There is no question that money is the biggest motivating factor to doing a project yourself versus hiring a professional. However, let us be clear as to what we are gaining or losing when we hire a contractor versus doing the job by ourselves.
Do It Yourself – Obviously, unless you’ve done a similar project before for someone else, the contractor wins hands down on experience. The only time when that isn’t true is when you have an unscrupulous contractor, which is why you must always ask for references.
Contractor – A good contractor should be able to tell you about other jobs that they did for other clients similar to yours and thus be able to verify the experience they bring with them to the job. This experience will save you money by doing the job right the first time. Should this not occur, the contractor is responsible for fixing the job at the cost he quoted you as long as there is no question the contractor or his workers were at fault.
Do It Yourself – You screw up the job, you have to re-do it. There is no guarantee for a do-it-yourselfer and people typically don’t take out insurance on themselves or the job. You get hurt on the job, that comes out of your health insurance costs.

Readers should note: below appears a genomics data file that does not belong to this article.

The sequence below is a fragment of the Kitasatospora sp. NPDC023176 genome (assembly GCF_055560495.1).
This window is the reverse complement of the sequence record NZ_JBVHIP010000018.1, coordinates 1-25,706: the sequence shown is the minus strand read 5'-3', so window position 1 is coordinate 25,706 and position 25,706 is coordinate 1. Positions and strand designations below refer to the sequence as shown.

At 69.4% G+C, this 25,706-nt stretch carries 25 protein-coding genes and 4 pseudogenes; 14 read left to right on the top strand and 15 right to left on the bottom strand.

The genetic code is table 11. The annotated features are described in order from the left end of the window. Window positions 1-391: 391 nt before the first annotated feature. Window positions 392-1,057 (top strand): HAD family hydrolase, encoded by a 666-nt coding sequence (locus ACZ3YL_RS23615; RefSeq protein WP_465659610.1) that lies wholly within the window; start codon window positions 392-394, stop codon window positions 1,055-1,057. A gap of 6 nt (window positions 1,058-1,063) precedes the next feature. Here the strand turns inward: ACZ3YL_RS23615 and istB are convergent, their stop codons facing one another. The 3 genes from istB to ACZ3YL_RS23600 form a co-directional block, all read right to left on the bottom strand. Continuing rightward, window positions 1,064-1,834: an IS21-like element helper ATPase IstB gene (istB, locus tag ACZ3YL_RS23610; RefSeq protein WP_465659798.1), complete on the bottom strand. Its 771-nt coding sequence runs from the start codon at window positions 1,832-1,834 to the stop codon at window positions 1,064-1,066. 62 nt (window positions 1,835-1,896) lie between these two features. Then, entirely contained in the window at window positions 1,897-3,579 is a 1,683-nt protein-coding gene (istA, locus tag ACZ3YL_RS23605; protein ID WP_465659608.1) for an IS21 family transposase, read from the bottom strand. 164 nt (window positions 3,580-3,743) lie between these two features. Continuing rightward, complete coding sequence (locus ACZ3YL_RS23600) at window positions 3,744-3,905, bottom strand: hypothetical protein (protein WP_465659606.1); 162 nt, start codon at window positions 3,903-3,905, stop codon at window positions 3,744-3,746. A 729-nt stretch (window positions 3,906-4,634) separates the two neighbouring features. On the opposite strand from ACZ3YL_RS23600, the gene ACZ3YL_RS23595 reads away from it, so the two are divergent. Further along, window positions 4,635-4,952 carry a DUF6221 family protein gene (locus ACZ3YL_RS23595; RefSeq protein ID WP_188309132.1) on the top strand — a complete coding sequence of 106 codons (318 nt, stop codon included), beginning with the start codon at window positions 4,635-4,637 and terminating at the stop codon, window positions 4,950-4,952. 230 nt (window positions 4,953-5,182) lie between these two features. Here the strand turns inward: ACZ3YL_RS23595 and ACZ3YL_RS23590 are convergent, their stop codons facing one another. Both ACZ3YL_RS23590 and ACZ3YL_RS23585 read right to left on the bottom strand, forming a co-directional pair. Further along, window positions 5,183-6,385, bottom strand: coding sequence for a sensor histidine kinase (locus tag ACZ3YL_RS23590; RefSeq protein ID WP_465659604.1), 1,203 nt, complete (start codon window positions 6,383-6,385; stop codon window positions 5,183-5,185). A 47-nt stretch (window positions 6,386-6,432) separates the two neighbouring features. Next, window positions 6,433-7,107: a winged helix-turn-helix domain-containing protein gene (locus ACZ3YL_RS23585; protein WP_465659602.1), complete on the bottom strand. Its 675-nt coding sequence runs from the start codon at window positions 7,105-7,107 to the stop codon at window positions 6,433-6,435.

Contractor – Contractors not only should carry insurance on their workers and themselves, but also on the quality of the job. For instance, a roofing contractor should guarantee the roof will not leak after the job for a set period of time and should return to patch any areas of trouble without paying additional monies, if the quality fails to live up to the work agreement.
Do It Yourself – Without working a long time in the construction industry, you won’t have many contacts when it comes to looking for the best price on materials.
Contractor – A contractor not only has good contacts for materials but also is buying labor at reduced prices too. They can steer you towards materials that are less costly but as effectively and aesthetically pleasing as higher priced options. They buy in bulk and at a discount, sometimes passing some of that to buyer if you pay cash.
Do It Yourself – Without the experience, a do it yourselfer is bound to take more time than a contractor to finish the same job. They do save money but at the expense of time. If the job is small and time is not an issue, then this can be justified as a decent trade.
Contractor – For larger jobs, the time factor becomes crucial. How long do you want your kitchen to be without a sink? How long will your neighbors stand the fact that your landscaping is like an Arizona desert? When a contractor quotes you a job, they also quote you a timeframe for the job. Keep that in mind when you are considering doing the job on your own. In this day and age when time is money, savings of time can equate to valuable savings not accounted by a strict cash balance approach.